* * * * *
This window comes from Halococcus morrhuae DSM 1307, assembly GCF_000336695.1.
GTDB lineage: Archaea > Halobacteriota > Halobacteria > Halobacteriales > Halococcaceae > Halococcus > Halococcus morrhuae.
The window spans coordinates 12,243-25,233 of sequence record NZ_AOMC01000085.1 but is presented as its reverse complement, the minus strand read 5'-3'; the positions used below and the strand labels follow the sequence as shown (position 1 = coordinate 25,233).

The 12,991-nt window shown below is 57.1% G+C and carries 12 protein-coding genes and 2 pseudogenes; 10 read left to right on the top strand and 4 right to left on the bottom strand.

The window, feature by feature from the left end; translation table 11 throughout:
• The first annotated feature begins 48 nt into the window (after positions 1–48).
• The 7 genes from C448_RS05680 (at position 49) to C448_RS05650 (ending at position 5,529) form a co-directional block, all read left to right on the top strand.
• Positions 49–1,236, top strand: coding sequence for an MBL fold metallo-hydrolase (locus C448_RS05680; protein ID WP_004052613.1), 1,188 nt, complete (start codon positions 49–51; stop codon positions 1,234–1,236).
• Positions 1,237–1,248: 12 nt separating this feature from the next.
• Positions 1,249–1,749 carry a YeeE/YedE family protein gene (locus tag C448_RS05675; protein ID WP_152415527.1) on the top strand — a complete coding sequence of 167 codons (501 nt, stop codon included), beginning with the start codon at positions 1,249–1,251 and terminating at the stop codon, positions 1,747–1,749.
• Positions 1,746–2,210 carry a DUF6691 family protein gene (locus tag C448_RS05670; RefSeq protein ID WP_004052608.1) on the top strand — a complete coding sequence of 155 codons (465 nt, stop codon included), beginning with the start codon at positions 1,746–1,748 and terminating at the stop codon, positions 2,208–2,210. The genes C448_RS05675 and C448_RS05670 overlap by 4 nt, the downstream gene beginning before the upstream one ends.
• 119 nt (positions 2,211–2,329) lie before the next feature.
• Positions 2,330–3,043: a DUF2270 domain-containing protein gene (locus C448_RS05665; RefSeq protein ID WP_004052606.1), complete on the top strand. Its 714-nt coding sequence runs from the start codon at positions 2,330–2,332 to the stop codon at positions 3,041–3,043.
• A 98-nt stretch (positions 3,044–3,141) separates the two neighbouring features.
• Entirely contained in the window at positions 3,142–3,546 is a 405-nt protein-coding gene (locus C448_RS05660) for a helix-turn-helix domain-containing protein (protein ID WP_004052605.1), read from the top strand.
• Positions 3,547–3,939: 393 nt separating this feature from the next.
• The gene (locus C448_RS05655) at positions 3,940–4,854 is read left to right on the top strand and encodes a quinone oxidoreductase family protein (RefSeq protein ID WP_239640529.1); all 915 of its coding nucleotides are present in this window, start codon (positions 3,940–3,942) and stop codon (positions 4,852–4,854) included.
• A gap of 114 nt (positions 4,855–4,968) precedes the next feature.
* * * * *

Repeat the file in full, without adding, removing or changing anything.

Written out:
This window comes from Halococcus morrhuae DSM 1307, assembly GCF_000336695.1.
GTDB lineage: Archaea > Halobacteriota > Halobacteria > Halobacteriales > Halococcaceae > Halococcus > Halococcus morrhuae.
The window spans coordinates 12,243-25,233 of sequence record NZ_AOMC01000085.1 but is presented as its reverse complement, the minus strand read 5'-3'; the positions used below and the strand labels follow the sequence as shown (position 1 = coordinate 25,233).

The 12,991-nt window shown below is 57.1% G+C and carries 12 protein-coding genes and 2 pseudogenes; 10 read left to right on the top strand and 4 right to left on the bottom strand.

The window, feature by feature from the left end; translation table 11 throughout:
• The first annotated feature begins 48 nt into the window (after positions 1–48).
• The 7 genes from C448_RS05680 (at position 49) to C448_RS05650 (ending at position 5,529) form a co-directional block, all read left to right on the top strand.
• Positions 49–1,236, top strand: coding sequence for an MBL fold metallo-hydrolase (locus C448_RS05680; protein ID WP_004052613.1), 1,188 nt, complete (start codon positions 49–51; stop codon positions 1,234–1,236).
• Positions 1,237–1,248: 12 nt separating this feature from the next.
• Positions 1,249–1,749 carry a YeeE/YedE family protein gene (locus tag C448_RS05675; protein ID WP_152415527.1) on the top strand — a complete coding sequence of 167 codons (501 nt, stop codon included), beginning with the start codon at positions 1,249–1,251 and terminating at the stop codon, positions 1,747–1,749.
• Positions 1,746–2,210 carry a DUF6691 family protein gene (locus tag C448_RS05670; RefSeq protein ID WP_004052608.1) on the top strand — a complete coding sequence of 155 codons (465 nt, stop codon included), beginning with the start codon at positions 1,746–1,748 and terminating at the stop codon, positions 2,208–2,210. The genes C448_RS05675 and C448_RS05670 overlap by 4 nt, the downstream gene beginning before the upstream one ends.
• 119 nt (positions 2,211–2,329) lie before the next feature.
• Positions 2,330–3,043: a DUF2270 domain-containing protein gene (locus C448_RS05665; RefSeq protein ID WP_004052606.1), complete on the top strand. Its 714-nt coding sequence runs from the start codon at positions 2,330–2,332 to the stop codon at positions 3,041–3,043.
• A 98-nt stretch (positions 3,044–3,141) separates the two neighbouring features.
• Entirely contained in the window at positions 3,142–3,546 is a 405-nt protein-coding gene (locus C448_RS05660) for a helix-turn-helix domain-containing protein (protein ID WP_004052605.1), read from the top strand.
• Positions 3,547–3,939: 393 nt separating this feature from the next.
• The gene (locus C448_RS05655) at positions 3,940–4,854 is read left to right on the top strand and encodes a quinone oxidoreductase family protein (RefSeq protein ID WP_239640529.1); all 915 of its coding nucleotides are present in this window, start codon (positions 3,940–3,942) and stop codon (positions 4,852–4,854) included.
• A gap of 114 nt (positions 4,855–4,968) precedes the next feature.